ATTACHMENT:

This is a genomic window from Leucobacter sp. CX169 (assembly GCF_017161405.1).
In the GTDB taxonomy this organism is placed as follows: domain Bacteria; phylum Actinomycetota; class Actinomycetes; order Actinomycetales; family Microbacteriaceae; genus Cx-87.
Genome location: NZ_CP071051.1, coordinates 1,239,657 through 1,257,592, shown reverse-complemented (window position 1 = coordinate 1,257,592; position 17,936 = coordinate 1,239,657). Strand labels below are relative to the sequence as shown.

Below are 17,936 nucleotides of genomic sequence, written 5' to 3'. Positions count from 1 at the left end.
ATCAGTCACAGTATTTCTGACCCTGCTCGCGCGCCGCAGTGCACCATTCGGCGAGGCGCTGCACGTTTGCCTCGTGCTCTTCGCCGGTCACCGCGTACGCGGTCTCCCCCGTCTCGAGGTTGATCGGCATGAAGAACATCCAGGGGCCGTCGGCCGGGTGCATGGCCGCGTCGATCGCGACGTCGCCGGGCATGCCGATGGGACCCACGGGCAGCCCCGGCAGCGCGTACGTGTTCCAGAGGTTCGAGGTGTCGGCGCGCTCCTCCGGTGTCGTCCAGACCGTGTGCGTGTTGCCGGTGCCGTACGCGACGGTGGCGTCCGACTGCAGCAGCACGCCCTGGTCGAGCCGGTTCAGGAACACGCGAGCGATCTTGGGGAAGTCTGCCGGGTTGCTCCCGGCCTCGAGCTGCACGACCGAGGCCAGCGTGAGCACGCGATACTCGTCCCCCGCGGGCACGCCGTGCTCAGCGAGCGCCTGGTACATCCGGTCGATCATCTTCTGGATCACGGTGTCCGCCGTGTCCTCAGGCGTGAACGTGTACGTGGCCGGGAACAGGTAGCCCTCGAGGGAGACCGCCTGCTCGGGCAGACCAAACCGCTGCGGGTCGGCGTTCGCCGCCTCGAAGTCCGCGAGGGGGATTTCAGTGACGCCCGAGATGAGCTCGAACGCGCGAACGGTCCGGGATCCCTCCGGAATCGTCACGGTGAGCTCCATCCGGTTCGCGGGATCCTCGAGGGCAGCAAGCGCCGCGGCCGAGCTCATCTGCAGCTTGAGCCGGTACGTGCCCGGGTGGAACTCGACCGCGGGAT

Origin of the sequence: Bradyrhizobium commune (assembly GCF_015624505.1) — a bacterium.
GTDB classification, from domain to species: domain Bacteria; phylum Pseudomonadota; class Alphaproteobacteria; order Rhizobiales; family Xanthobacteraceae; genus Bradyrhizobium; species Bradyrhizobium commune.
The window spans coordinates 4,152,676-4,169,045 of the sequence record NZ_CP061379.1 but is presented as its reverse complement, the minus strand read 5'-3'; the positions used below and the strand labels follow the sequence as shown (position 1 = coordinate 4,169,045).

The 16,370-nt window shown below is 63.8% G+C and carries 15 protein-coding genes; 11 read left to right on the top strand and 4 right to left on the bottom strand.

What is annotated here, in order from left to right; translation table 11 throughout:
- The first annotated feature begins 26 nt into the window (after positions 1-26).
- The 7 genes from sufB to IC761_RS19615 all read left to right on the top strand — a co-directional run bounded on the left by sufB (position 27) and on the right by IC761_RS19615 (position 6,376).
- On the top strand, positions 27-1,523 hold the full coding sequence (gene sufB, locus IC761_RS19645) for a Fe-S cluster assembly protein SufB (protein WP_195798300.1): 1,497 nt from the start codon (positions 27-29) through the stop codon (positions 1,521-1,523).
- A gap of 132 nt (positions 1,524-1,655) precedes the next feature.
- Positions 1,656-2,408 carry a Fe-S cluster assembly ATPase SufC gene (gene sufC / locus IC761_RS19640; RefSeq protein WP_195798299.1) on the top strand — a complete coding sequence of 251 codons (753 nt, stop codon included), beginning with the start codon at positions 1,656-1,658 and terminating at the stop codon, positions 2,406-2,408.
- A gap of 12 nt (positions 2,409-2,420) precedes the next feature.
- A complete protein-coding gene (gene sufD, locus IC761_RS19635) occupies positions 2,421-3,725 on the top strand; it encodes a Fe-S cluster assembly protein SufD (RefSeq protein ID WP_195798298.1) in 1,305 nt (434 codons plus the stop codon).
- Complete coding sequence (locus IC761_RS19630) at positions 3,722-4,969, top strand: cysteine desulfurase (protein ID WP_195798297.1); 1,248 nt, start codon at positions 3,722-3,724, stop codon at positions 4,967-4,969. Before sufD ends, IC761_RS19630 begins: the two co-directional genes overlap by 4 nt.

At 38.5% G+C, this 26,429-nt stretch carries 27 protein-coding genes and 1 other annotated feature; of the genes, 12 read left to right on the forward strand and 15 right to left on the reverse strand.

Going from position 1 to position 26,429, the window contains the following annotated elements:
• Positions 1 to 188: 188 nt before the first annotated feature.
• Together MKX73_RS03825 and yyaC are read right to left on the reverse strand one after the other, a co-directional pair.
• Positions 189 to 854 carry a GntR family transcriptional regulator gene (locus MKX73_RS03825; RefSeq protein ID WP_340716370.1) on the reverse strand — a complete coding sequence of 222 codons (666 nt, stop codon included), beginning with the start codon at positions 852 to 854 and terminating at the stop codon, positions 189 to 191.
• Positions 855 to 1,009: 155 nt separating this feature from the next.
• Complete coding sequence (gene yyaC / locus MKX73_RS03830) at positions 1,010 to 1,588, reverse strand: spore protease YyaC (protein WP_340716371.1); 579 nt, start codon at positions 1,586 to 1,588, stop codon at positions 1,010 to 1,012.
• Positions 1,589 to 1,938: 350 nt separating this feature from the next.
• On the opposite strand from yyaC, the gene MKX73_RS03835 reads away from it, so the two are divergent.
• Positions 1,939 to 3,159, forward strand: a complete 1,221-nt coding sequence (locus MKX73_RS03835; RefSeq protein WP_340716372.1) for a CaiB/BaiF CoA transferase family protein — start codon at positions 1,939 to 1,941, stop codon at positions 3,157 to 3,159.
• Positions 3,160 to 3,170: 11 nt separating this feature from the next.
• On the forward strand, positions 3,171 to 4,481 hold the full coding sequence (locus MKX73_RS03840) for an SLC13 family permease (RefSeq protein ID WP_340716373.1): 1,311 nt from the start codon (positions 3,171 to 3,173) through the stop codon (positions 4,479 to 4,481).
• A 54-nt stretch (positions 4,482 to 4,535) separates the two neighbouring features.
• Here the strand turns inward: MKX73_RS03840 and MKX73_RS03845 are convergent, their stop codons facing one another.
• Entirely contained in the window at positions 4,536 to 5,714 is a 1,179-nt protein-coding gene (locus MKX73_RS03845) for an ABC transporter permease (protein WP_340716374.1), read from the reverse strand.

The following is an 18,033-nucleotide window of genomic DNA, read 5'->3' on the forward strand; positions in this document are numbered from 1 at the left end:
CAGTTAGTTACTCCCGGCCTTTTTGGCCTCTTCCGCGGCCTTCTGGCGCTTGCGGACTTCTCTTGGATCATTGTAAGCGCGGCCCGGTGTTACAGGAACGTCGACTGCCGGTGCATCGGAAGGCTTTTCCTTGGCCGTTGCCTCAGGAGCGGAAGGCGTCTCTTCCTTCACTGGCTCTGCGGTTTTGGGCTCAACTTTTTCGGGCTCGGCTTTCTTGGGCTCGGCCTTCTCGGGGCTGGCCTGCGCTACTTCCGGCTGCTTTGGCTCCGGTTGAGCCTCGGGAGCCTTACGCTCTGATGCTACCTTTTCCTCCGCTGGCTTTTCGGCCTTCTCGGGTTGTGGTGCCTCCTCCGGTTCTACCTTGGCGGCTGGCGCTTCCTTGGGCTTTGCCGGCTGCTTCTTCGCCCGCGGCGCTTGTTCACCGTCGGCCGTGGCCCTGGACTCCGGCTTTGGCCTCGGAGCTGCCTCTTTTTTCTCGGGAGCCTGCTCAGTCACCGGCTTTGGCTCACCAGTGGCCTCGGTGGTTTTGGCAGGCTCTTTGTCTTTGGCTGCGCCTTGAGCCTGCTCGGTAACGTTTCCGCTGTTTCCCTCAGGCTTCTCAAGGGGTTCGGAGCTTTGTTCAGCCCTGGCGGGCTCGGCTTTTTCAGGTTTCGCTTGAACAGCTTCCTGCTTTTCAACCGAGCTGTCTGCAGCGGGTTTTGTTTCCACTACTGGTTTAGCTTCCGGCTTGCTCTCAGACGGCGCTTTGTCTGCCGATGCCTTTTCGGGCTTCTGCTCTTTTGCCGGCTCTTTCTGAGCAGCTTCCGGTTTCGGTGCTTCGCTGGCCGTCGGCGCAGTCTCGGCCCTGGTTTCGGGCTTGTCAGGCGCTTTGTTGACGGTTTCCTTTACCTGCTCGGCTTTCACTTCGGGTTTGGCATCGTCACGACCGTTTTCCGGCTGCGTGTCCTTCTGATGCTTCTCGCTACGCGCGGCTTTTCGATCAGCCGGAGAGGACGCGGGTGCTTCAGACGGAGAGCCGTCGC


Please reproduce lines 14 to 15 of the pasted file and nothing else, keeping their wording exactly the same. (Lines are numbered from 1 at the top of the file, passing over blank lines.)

- A gap of 132 nt (positions 1,524-1,655) precedes the next feature.
- Positions 1,656-2,408 carry a Fe-S cluster assembly ATPase SufC gene (gene sufC / locus IC761_RS19640; RefSeq protein WP_195798299.1) on the top strand — a complete coding sequence of 251 codons (753 nt, stop codon included), beginning with the start codon at positions 1,656-1,658 and terminating at the stop codon, positions 2,406-2,408.